Recently, there has been a great deal of attention paid to the changing nature of work. From rising automation to the ever-expanding gig economy, the effects of shifting labor landscapes are being felt by governments, businesses, and workers around the world. A new report from Deloitte, a global consulting firm, in partnership with the Human Resources Professionals Association, wades into this discussion with an analysis of the Canadian workforce. In addition, the report offers an array of potential public policy responses to address disruptive trends in the labor market including a shorter workweek, flexible education pathways, and a basic income.
In the report, authors Stephen Harrington, Jeff Moir, and J. Scott Allinson provide analysis based on interviews with 50 leading experts, as well as a review of the relevant literature. The authors argue that Canada is on the verge of an “Intelligence Revolution” that will be shaped by three dominant trends: machine learning, increasing computing power, and automation. These “waves of disruptive change” are already being felt in the Canadian economy, and their effects will become increasingly significant over the next decade.
Specifically, the report identifies two overarching themes that have already begun to impact labor markets. First, as work becomes more decentralized, workers are increasingly finding themselves in temporary or contingent jobs. These “contingent workers” bring their skills to specific projects or tasks, moving on when the task is completed, and work for multiple companies simultaneously. These arrangements form the basis of the gig economy. Second, the researchers argue that automation is opening up new opportunities for collaborative work between machines and humans. While automation can cause job displacement in the short term, the researchers contend that new job opportunities will continue to arise as productivity increases.
However, the report also notes that individuals and institutions seem ill-prepared to adapt to the rapidly increasing pace of change. In Canada, the number of contingent workers has grown from 4.8 million in 1997 to 6.1 million in 2015. Today, approximately 1/3 of Canadian jobs are for contingent workers. However, temporary positions still pay 30% less on average than permanent positions, and private sector pension plans only cover 24% of the Canadian workforce. At the same time, while 41% of organizations have “fully implemented or made significant progress in adopting cognitive and AI technologies”, only 17% of business leaders report feeling ready to manage a workforce of robots, AI, or humans working side-by-side (p. 17).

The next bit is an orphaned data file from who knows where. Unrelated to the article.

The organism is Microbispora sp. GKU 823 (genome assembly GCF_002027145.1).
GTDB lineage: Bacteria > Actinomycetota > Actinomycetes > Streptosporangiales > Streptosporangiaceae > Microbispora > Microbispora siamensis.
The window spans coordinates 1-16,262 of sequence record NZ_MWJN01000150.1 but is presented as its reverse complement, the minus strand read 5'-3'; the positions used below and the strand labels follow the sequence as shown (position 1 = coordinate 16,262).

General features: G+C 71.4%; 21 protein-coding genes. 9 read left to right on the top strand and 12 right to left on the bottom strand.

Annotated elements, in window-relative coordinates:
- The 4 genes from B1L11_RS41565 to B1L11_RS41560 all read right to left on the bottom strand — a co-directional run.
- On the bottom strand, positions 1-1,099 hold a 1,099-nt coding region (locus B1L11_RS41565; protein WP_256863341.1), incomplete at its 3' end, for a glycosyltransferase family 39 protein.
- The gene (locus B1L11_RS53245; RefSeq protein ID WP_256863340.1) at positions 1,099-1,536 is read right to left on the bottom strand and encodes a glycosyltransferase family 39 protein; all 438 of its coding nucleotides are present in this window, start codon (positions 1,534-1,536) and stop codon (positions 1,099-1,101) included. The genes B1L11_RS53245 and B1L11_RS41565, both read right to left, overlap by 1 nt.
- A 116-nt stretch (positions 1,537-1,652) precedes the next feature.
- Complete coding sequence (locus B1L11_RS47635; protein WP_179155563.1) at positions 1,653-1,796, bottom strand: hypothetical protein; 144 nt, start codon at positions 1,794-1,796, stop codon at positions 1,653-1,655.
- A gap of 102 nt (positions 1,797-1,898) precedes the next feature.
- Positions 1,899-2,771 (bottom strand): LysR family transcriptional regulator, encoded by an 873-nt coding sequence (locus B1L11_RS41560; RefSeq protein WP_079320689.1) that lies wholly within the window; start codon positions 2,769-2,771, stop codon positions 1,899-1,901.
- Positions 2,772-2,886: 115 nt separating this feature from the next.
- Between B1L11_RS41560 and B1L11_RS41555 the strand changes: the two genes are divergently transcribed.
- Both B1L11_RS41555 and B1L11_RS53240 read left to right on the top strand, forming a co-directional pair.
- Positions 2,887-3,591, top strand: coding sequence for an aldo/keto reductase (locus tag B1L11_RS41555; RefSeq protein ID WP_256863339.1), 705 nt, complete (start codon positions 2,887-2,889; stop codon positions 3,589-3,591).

In response, the report’s research team offers several suggestions. Eight job archetypes of the future are presented, and individuals are advised to develop “future-proof” human-centered skills in judgment, leadership, decision making, social awareness, systems thinking, and creativity. The report also recommends integrated partnerships between businesses and educational institutions to enable workers to meet the needs of a changing labor market.
However, the researchers also note that efforts by individuals and businesses alone will not be sufficient for Canada to “emerge as a winner in the Intelligence Revolution.” To this end, policy reforms must be adopted to reflect both the challenges and opportunities of a 21st century economy. Among these recommendations are a shorter workweek, increased consumption taxes, decreased income taxes, unemployment insurance, and a renewed commitment to immigration. Additionally, basic income is offered as a means to address rising automation. The researchers suggest that basic income may ease the strains of job displacement, provide support for individuals engaged in volunteer or social enterprises, and encourage entrepreneurial risk-taking.
You can read the report in full here.